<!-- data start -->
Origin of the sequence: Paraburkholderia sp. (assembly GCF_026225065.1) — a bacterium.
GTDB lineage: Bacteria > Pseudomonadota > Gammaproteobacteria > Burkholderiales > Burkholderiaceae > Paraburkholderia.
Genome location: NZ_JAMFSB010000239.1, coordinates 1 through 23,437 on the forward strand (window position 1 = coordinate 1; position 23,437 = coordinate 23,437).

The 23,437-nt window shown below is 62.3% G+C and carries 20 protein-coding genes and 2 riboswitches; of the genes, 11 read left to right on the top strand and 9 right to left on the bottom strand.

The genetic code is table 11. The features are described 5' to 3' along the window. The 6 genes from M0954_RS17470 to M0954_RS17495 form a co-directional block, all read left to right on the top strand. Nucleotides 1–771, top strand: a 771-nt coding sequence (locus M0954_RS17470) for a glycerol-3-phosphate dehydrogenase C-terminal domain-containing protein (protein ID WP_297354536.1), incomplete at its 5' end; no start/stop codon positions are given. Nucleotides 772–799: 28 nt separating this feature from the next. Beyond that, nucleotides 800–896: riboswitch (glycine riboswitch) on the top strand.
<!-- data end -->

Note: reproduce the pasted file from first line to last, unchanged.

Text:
Origin of the sequence: Paraburkholderia sp. (assembly GCF_026225065.1) — a bacterium.
GTDB lineage: Bacteria > Pseudomonadota > Gammaproteobacteria > Burkholderiales > Burkholderiaceae > Paraburkholderia.
Genome location: NZ_JAMFSB010000239.1, coordinates 1 through 23,437 on the forward strand (window position 1 = coordinate 1; position 23,437 = coordinate 23,437).

The 23,437-nt window shown below is 62.3% G+C and carries 20 protein-coding genes and 2 riboswitches; of the genes, 11 read left to right on the top strand and 9 right to left on the bottom strand.

The genetic code is table 11. The features are described 5' to 3' along the window. The 6 genes from M0954_RS17470 to M0954_RS17495 form a co-directional block, all read left to right on the top strand. Nucleotides 1–771, top strand: a 771-nt coding sequence (locus M0954_RS17470) for a glycerol-3-phosphate dehydrogenase C-terminal domain-containing protein (protein ID WP_297354536.1), incomplete at its 5' end; no start/stop codon positions are given. Nucleotides 772–799: 28 nt separating this feature from the next. Beyond that, nucleotides 800–896: riboswitch (glycine riboswitch) on the top strand.